A History of Our Time: Readings on Postwar America

By William H. Chafe; Harvard Sitkoff et al. | Go to book overview

Roe v. Wade (1973)

Justice Harry A. Blackmun

Few Supreme Court decisions have provoked more emotional response or societal polarization than that which ensued after the judges handed down their 7–2 ruling in Roe v. Wade (1973). The decision held that women had an absolute right to choose an abortion through the first trimester (months one through three) of their pregnancies. Pointing out that state laws prohibiting abortions were a relatively late creation (in the second half of the nineteenth century), the majority opinion, written by Nixon appointee Justice Harry Blackmun, concluded that there was no evidence that the founders of the country meant to include unborn fetuses in their constitutional definition of “personhood.” Whether or not human life began at conception or at some undefined later point, the majority reasoned, was a religious question, not a legal certitude. In that circumstance, the judges decided, a woman’s right to privacy in controlling her own reproductive life took priority, at least until the health and viability of the fetus gave the state a legitimate right to intervene. The dissenting judges, on the other hand, argued that such reasoning valued “the convenience, whim or caprice of the putative mother more than the life or potential life of the fetus.”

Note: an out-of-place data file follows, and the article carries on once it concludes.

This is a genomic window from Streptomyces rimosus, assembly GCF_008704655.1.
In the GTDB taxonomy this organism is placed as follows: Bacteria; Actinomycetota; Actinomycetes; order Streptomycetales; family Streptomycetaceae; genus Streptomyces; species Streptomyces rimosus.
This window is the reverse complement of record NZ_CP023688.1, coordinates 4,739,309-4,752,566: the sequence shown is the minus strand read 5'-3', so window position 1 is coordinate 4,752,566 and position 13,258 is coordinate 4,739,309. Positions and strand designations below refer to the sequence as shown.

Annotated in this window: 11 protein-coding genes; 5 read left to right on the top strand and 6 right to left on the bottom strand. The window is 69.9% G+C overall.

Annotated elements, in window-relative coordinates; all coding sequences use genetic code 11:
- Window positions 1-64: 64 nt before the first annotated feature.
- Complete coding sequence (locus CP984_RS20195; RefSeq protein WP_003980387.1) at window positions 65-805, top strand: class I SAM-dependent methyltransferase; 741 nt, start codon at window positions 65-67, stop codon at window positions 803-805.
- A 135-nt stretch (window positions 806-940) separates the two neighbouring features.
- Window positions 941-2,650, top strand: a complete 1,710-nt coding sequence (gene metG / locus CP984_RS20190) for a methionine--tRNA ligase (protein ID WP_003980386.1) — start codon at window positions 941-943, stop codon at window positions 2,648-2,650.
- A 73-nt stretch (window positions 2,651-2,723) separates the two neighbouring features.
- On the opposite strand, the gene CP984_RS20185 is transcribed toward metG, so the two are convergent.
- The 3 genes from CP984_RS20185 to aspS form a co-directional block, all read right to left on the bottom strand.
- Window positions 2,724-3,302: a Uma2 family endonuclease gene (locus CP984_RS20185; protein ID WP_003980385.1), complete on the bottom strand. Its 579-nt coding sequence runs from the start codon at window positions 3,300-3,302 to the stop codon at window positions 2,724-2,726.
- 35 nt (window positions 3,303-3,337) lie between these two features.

In the years since 1973, disputes over this decision have animated profound—and intense—political debate. The Roman Catholic Church hierarchy has adamantly opposed the pro-choice position (although many Roman Catholic parishioners disagree with the church); antifeminists and the “new right” have used a “pro-life” position to rally support for their political agenda. The Supreme Court itself has modified its position several times, permitting a series of state regulations to limit the right to abortion; yet at the beginning of the new millennium, the core of the Roe v. Wade decision remained intact. The brief decision that follows concisely summarizes the issues, even as it raises far more questions than it answers.

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